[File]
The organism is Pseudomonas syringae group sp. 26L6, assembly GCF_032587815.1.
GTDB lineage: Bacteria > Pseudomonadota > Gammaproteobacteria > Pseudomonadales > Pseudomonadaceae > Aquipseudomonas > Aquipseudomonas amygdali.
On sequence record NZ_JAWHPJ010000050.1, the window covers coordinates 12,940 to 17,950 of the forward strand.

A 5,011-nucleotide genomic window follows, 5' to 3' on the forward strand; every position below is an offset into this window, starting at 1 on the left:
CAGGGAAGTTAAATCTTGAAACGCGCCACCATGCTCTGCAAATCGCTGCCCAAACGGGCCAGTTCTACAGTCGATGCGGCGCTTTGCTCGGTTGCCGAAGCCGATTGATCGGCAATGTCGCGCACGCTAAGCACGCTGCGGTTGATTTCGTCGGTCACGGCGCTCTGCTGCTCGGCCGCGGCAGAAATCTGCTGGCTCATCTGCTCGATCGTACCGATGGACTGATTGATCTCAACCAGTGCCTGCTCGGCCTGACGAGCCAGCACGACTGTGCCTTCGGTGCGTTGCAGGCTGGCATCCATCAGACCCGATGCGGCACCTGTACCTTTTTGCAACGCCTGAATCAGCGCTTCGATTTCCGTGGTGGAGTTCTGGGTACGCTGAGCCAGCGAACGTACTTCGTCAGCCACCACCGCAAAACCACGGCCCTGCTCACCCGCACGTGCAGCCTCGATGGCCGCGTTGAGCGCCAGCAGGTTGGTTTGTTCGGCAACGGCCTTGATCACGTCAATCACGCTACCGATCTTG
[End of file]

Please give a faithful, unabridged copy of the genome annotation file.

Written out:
The organism is Pseudomonas syringae group sp. 26L6, assembly GCF_032587815.1.
GTDB lineage: Bacteria > Pseudomonadota > Gammaproteobacteria > Pseudomonadales > Pseudomonadaceae > Aquipseudomonas > Aquipseudomonas amygdali.
On sequence record NZ_JAWHPJ010000050.1, the window covers coordinates 12,940 to 17,950 of the forward strand.

A 5,011-nucleotide genomic window follows, 5' to 3' on the forward strand; every position below is an offset into this window, starting at 1 on the left:
CAGGGAAGTTAAATCTTGAAACGCGCCACCATGCTCTGCAAATCGCTGCCCAAACGGGCCAGTTCTACAGTCGATGCGGCGCTTTGCTCGGTTGCCGAAGCCGATTGATCGGCAATGTCGCGCACGCTAAGCACGCTGCGGTTGATTTCGTCGGTCACGGCGCTCTGCTGCTCGGCCGCGGCAGAAATCTGCTGGCTCATCTGCTCGATCGTACCGATGGACTGATTGATCTCAACCAGTGCCTGCTCGGCCTGACGAGCCAGCACGACTGTGCCTTCGGTGCGTTGCAGGCTGGCATCCATCAGACCCGATGCGGCACCTGTACCTTTTTGCAACGCCTGAATCAGCGCTTCGATTTCCGTGGTGGAGTTCTGGGTACGCTGAGCCAGCGAACGTACTTCGTCAGCCACCACCGCAAAACCACGGCCCTGCTCACCCGCACGTGCAGCCTCGATGGCCGCGTTGAGCGCCAGCAGGTTGGTTTGTTCGGCAACGGCCTTGATCACGTCAATCACGCTACCGATCTTG